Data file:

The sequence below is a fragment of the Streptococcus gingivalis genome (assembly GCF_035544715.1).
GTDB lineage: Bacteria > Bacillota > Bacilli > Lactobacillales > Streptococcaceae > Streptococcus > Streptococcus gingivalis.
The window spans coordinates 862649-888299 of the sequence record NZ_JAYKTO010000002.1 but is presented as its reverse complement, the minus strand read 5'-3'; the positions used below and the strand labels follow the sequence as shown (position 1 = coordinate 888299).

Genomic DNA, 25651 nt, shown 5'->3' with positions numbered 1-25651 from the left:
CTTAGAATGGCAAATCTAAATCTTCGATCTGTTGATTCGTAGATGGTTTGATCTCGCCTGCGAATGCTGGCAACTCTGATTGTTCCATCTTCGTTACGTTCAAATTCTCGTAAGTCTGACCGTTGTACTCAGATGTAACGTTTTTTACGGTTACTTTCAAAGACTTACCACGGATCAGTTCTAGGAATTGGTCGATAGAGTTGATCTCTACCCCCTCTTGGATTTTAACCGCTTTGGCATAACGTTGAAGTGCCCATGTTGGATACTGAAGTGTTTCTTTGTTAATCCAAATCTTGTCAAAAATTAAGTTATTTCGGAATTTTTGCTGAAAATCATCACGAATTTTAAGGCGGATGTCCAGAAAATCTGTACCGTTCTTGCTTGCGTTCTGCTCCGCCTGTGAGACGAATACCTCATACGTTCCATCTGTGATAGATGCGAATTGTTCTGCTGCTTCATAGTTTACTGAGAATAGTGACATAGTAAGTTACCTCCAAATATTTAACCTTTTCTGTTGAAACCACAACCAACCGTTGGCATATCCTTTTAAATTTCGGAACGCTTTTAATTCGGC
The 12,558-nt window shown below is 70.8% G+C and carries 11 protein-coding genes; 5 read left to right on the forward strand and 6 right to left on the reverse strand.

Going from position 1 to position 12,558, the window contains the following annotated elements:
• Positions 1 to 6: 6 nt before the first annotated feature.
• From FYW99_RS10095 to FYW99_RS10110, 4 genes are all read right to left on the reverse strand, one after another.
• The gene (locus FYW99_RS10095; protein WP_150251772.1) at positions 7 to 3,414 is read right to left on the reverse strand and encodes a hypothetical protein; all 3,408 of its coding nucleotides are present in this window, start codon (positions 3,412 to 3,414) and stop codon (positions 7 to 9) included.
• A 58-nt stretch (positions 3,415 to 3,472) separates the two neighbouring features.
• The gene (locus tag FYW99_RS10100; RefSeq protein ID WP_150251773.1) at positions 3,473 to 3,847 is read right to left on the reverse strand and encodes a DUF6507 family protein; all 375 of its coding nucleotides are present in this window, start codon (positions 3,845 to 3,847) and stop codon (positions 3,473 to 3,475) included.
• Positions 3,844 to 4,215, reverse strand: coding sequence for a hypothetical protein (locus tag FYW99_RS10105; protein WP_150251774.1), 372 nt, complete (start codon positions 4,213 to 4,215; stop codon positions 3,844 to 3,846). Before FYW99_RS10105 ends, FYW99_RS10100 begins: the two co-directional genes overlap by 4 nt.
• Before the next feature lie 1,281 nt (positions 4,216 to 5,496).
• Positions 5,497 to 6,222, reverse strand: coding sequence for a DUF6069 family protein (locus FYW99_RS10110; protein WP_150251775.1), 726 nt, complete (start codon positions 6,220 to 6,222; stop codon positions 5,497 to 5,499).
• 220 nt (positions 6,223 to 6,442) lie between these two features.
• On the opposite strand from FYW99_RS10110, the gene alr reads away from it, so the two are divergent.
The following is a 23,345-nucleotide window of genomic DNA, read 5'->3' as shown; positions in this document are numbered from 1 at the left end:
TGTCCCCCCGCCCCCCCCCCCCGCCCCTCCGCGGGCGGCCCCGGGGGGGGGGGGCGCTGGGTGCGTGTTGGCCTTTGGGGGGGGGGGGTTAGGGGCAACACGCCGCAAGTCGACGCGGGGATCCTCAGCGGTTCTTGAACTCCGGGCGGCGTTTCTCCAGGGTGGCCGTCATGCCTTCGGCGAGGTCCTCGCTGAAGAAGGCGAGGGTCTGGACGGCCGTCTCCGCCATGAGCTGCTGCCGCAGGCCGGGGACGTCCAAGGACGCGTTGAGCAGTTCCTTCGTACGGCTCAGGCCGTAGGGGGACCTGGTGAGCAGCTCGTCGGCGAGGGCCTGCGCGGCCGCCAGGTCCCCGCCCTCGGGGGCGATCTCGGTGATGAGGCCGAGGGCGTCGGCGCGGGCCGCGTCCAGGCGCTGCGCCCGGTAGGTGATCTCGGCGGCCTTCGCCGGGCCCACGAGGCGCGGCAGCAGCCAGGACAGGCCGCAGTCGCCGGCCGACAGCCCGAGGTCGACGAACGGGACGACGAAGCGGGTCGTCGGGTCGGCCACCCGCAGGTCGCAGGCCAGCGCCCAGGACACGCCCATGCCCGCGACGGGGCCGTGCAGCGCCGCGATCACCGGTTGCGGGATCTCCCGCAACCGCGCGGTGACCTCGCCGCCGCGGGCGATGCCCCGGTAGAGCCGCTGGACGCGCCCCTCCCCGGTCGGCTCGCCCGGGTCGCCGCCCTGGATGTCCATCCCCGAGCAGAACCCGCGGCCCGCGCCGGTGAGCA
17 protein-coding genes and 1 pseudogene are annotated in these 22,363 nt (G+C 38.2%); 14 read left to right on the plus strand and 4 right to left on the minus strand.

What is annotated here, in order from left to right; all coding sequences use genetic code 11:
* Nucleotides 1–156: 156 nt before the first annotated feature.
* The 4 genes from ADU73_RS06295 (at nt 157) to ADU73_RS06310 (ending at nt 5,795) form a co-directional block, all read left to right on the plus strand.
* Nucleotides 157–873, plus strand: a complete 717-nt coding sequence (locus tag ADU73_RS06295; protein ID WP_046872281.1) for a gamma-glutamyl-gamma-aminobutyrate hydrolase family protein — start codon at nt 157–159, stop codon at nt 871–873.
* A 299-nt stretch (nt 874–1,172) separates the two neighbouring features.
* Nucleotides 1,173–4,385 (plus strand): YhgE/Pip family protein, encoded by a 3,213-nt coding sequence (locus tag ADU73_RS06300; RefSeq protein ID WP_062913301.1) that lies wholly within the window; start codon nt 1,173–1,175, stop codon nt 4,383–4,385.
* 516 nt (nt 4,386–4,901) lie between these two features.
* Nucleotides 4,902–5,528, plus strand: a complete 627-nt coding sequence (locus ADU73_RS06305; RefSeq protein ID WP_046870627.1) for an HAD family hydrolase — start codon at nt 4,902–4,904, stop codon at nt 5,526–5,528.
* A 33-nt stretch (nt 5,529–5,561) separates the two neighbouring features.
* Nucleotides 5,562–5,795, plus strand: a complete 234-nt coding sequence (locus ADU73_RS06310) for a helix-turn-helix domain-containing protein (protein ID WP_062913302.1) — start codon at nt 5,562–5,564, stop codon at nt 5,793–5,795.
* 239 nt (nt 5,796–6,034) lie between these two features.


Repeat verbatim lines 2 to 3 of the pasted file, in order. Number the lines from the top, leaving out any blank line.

GTDB lineage: Bacteria > Bacillota > Bacilli > Lactobacillales > Streptococcaceae > Streptococcus > Streptococcus gingivalis.
The window spans coordinates 862649-888299 of the sequence record NZ_JAYKTO010000002.1 but is presented as its reverse complement, the minus strand read 5'-3'; the positions used below and the strand labels follow the sequence as shown (position 1 = coordinate 888299).